FR Doc 03-29768
[Federal Register: December 1, 2003 (Volume 68, Number 230)]
[Notices]               
[Page 67203-67204]
From the Federal Register Online via GPO Access [wais.access.gpo.gov]
[DOCID:fr01de03-93]                         


[[Page 67203]]

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DEPARTMENT OF THE INTERIOR

National Park Service

Notice of Inventory Completion: American Museum of Natural 
History, New York, NY

AGENCY: National Park Service, Interior.

ACTION: Notice.

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    Notice is here given in accordance with the Native American Graves 
Protection and Repatriation Act (NAGPRA), 25 U.S.C. 3003, of the 
completion of an inventory of human remains and associated funerary 
objects in the possession of the American Museum of Natural History, 
New York, NY. The human remains and associated funerary objects were 
removed from Lower Memaloose Island, Wasco County, OR, and Upper 
Memaloose Island, Klickitat County, WA.
    This notice is published as part of the National Park Service(s 
administrative responsibilities under NAGPRA, 25 U.S.C. 3003 (d)(3). 
The determinations within this notice are the sole responsibility of 
the museum, institution, or Federal agency that has control of the 
Native American human remains and associated funerary objects. The 
National Park Service is not responsible for the determinations within 
this notice.
    A detailed assessment of the human remains was made by American 
Museum of Natural History professional staff in consultation with 
representatives of the Confederated Tribes and Bands of the Yakama 
Indian Nation, Washington; Confederated Tribes of the Chehalis 
Reservation, Washington; Confederated Tribes of the Colville 
Reservation, Washington; Confederated Tribes of the Grand Ronde 
Community of Oregon; Confederated Tribes of the Warm Springs 
Reservation of Oregon; Hoh Indian Tribe of the Hoh Indian Reservation,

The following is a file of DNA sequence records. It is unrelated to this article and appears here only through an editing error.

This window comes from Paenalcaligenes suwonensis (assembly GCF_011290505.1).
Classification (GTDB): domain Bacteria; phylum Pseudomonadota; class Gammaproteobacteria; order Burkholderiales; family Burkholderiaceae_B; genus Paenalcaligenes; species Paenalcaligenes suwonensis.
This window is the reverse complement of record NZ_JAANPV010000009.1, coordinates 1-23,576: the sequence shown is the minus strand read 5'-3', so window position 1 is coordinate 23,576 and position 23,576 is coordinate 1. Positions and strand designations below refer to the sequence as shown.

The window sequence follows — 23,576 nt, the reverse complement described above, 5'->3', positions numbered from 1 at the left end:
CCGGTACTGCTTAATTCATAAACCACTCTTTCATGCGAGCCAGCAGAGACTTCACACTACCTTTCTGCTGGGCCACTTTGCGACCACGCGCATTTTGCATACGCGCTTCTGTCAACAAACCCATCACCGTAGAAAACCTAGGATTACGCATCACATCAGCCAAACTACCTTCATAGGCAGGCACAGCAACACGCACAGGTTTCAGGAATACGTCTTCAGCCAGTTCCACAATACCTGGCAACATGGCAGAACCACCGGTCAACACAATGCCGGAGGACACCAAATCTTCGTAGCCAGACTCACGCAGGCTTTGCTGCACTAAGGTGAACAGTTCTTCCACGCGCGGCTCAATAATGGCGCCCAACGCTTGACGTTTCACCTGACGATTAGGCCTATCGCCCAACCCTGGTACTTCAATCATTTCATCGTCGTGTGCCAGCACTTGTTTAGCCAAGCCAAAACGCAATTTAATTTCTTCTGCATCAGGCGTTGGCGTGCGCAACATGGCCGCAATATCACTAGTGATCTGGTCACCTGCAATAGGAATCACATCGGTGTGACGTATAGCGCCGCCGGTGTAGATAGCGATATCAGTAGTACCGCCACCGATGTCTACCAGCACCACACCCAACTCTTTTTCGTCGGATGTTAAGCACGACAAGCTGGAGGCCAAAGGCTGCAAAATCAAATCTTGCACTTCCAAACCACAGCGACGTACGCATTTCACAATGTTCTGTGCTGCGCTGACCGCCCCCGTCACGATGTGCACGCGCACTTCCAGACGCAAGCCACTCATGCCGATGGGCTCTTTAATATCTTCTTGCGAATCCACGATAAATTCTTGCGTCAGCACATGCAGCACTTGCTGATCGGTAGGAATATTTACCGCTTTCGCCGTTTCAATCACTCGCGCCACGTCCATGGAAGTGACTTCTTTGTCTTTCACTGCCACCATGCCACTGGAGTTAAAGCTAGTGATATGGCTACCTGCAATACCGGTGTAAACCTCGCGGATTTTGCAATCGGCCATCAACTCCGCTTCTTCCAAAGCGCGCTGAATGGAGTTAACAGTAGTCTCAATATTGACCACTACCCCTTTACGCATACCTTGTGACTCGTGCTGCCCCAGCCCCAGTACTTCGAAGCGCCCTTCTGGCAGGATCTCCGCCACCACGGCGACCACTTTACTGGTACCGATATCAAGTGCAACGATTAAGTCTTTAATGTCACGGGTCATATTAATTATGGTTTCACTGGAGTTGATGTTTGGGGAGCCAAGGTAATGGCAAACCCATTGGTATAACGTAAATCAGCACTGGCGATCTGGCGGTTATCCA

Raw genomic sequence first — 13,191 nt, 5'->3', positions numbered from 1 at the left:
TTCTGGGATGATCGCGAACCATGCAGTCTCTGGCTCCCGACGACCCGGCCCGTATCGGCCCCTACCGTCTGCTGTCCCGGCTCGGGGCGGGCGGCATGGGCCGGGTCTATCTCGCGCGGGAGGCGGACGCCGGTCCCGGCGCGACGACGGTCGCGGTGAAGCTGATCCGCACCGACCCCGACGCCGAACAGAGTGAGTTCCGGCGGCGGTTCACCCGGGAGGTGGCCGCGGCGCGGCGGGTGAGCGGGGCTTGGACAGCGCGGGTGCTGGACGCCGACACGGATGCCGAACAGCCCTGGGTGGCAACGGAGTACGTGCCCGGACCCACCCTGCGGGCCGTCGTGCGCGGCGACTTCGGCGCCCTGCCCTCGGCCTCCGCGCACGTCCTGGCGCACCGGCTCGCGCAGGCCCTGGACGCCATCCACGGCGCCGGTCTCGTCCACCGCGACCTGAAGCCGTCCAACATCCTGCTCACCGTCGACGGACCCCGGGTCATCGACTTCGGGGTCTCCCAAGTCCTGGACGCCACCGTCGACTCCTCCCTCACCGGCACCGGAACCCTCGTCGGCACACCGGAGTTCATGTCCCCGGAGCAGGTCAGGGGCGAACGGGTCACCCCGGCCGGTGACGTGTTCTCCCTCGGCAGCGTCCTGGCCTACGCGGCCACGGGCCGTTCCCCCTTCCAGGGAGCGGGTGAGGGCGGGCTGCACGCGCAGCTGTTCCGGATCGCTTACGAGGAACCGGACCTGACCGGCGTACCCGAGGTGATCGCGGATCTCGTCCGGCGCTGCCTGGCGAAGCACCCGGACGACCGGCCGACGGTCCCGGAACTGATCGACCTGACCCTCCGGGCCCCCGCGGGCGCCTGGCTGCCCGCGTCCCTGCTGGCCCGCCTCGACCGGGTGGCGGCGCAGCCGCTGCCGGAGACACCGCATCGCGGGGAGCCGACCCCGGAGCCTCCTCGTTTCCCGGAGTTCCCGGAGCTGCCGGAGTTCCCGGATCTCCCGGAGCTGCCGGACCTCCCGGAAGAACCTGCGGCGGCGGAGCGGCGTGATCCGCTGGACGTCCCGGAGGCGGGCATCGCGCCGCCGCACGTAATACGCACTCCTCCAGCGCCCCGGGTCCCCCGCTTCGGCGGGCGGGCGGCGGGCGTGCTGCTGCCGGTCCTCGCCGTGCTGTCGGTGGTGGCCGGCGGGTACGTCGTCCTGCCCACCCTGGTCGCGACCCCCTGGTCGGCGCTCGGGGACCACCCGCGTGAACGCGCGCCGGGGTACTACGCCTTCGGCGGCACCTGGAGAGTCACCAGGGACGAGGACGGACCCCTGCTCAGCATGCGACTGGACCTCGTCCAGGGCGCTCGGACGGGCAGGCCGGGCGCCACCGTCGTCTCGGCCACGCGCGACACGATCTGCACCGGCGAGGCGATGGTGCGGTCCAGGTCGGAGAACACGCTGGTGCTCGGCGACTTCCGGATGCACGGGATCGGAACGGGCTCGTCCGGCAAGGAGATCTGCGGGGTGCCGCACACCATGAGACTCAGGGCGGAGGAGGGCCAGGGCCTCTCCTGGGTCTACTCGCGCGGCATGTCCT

Washington; Jamestown S'Klallam Tribe of Washington; Lower Elwha Tribal 
Community of the Lower Elwha Reservation, Washington; Lummi Tribe of 
the Lummi Reservation, Washington; Makah Indian Tribe of the Makah 
Indian Reservation, Washington; Muckleshoot Indian Tribe of the 
Muckleshoot Reservation, Washington; Nisqually Indian Tribe of the 
Nisqually Reservation, Washington; Nooksack Indian Tribe of Washington; 
Port Gamble Indian Community of the Port Gamble Reservation, 
Washington; Puyallup Tribe of the Puyallup Reservation, Washington; 
Quileute Tribe of the Quileute Reservation, Washington; Quinault Tribe 
of the Quinault Reservation, Washington; Samish Indian Tribe, 
Washington; Shoalwater Bay Tribe of the Shoalwater Bay Indian 
Reservation, Washington; Skokomish Indian Tribe of the Skokomish 
Reservation, Washington; Squaxin Island Tribe of the Squaxin Island 
Reservation, Washington; Stillaguamish Tribe of Washington; Swinomish 
Indians of the Swinomish Reservation, Washington; Tulalip Tribes of the 
Tulalip Reservation, Washington; and Upper Skagit Indian Tribe of 
Washington.
    In 1870, human remains representing a minimum of four individuals 
were removed from Memaloose Island, Columbia River, in the vicinity of 
The Dalles, OR, by Dr. Joseph Simms. It is unclear from museum records 
whether the human remains came from Upper Memaloose Island, Klickatat 
County, WA, or Lower Memaloose Island, Wasco County, OR. Dr. Simms 
donated the human remains and 9 of the 13 associated funerary objects 
to the American Museum of Natural History in 1872. In 1903, Dr. Simms 
donated the four remaining associated funerary objects to the museum. 
No known individuals were identified. The 13 associated funerary 
objects are 2 copper kettles, 4 strings of beads, 2 bracelets, 2 
blanket pieces, and 3 leather wrapping pieces.
    In 1882, human remains representing a minimum of three individuals 
were removed from the Columbia River in the vicinity of The Dalles, 
Wasco County, OR, by James Terry. The human remains were purchased by 
the American Museum of Natural History from Mr. Terry in 1891. Museum 
records give the actual locality as Tum-Wa-Ta, OR, Lower Memaloose 
Island(?). No known individuals were identified. No associated funerary 
objects are present.
    In 1887, human remains representing one individual were removed 
from Lower Memaloose Island, Columbia River, Wasco County, OR, by J. 
Hageny. James Terry acquired these human remains and sold them to the 
American Museum of Natural History in 1891. No known individual was 
identified. No associated funerary objects are present.
    At an unknown date, human remains representing a minimum of 86 
individuals were removed from Upper Memaloose Island, Columbia River, 
Klickitat County, WA, by George A. Dorsey. In 1905, the American Museum 
of Natural History purchased the human remains from Mr. Dorsey. No 
known individuals were identified. No associated funerary objects are 
present.
    At an unknown date, human remains representing a minimum of 42 
individuals were removed from Upper Memaloose Island, Columbia River, 
Klickitat County, WA, by unknown individuals. The human remains came